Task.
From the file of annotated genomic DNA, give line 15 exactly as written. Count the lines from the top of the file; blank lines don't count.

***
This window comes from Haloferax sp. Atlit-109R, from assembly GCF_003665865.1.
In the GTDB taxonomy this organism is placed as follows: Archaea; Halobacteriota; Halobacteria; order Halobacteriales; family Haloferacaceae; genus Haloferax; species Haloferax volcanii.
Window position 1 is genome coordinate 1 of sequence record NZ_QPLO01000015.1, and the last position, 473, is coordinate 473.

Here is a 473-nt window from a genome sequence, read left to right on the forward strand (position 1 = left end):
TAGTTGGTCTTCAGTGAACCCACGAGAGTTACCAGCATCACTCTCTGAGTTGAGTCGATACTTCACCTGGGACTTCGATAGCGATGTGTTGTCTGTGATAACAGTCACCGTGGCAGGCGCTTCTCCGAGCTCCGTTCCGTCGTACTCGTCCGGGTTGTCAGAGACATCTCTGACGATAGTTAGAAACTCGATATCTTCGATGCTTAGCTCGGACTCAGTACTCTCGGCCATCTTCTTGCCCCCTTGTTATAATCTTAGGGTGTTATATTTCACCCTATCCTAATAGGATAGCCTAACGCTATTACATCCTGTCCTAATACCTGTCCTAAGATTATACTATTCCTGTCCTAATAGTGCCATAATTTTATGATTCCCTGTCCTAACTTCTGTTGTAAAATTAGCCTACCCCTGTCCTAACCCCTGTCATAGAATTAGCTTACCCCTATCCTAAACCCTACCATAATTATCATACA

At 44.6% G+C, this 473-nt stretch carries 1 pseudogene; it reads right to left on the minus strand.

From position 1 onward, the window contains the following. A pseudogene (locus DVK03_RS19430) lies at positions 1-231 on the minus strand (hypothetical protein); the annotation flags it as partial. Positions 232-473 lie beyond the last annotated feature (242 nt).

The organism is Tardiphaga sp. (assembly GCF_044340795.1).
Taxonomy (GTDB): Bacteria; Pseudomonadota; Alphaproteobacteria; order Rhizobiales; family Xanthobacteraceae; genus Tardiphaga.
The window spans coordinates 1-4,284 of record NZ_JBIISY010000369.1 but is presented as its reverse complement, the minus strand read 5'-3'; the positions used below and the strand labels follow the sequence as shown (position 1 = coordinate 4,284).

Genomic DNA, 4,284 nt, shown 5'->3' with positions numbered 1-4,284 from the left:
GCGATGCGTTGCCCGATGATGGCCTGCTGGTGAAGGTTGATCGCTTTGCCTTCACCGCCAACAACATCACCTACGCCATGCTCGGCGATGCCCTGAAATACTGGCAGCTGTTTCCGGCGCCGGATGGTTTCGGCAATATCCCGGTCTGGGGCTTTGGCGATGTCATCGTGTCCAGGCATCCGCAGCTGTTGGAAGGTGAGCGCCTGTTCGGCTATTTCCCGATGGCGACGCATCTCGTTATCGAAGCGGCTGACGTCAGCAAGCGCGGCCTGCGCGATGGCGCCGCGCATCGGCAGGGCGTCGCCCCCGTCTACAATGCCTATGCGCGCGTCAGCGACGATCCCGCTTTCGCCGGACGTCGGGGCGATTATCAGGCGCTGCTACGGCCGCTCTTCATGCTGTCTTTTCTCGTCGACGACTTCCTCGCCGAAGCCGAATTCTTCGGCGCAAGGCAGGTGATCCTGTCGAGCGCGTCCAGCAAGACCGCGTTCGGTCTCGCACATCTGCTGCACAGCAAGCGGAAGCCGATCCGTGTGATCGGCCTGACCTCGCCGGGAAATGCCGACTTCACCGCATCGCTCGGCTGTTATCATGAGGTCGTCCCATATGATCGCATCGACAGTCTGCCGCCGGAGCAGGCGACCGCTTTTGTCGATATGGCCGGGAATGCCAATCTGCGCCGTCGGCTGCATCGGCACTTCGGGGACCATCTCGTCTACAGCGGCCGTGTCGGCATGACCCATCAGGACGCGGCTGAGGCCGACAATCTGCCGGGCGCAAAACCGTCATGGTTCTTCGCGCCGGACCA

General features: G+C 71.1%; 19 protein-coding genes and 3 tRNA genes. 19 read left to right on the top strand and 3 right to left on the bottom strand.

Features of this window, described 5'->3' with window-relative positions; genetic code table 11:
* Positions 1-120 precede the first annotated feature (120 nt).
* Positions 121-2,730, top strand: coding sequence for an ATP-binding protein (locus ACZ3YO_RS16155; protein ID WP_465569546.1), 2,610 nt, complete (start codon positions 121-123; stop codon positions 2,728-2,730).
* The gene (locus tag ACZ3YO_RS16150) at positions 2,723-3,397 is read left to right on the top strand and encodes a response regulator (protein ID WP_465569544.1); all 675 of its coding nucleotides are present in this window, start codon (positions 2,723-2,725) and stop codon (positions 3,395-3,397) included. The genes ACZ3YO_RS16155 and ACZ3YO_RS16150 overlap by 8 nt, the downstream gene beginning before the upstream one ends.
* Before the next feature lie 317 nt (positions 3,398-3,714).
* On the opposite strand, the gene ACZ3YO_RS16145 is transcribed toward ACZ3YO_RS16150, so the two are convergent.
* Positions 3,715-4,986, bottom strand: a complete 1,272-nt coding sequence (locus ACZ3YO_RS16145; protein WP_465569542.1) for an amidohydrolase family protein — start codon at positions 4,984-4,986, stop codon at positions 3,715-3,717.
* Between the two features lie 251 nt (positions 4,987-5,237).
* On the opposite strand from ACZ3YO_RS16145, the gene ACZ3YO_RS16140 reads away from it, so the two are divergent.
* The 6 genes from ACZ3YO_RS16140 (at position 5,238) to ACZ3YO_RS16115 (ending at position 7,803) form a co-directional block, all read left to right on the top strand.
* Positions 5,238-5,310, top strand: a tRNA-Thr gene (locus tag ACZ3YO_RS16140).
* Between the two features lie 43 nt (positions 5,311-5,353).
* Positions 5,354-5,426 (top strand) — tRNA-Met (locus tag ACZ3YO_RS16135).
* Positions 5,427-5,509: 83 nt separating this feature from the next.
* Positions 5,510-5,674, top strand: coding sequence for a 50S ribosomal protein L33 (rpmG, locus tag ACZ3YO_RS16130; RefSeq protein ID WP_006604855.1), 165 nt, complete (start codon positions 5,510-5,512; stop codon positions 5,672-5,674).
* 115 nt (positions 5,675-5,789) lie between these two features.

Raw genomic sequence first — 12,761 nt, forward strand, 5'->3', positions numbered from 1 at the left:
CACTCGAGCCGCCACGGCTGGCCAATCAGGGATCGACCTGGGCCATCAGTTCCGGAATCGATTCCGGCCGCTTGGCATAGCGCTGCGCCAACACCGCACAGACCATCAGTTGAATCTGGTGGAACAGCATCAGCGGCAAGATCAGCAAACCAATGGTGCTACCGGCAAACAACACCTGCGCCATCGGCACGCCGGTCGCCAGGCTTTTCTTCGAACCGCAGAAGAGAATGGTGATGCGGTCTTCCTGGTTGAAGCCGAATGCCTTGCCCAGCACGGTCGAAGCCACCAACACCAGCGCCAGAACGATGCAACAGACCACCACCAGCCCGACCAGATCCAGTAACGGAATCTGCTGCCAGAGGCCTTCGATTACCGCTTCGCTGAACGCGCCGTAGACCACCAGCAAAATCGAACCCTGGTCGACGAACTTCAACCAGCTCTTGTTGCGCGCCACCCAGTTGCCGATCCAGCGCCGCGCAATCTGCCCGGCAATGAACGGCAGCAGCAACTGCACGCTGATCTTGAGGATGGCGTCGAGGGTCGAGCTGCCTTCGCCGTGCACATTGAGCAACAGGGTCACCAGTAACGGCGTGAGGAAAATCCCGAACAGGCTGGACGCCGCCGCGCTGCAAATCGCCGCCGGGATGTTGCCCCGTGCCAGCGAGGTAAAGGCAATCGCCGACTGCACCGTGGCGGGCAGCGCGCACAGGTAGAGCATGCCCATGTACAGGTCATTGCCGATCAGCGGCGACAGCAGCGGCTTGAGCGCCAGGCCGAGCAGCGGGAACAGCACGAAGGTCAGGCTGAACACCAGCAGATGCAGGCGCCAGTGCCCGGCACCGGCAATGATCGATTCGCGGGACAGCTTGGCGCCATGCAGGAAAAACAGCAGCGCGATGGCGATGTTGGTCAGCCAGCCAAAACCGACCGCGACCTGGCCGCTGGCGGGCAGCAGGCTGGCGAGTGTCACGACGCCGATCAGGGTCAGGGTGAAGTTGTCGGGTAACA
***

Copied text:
* Positions 1-120 precede the first annotated feature (120 nt).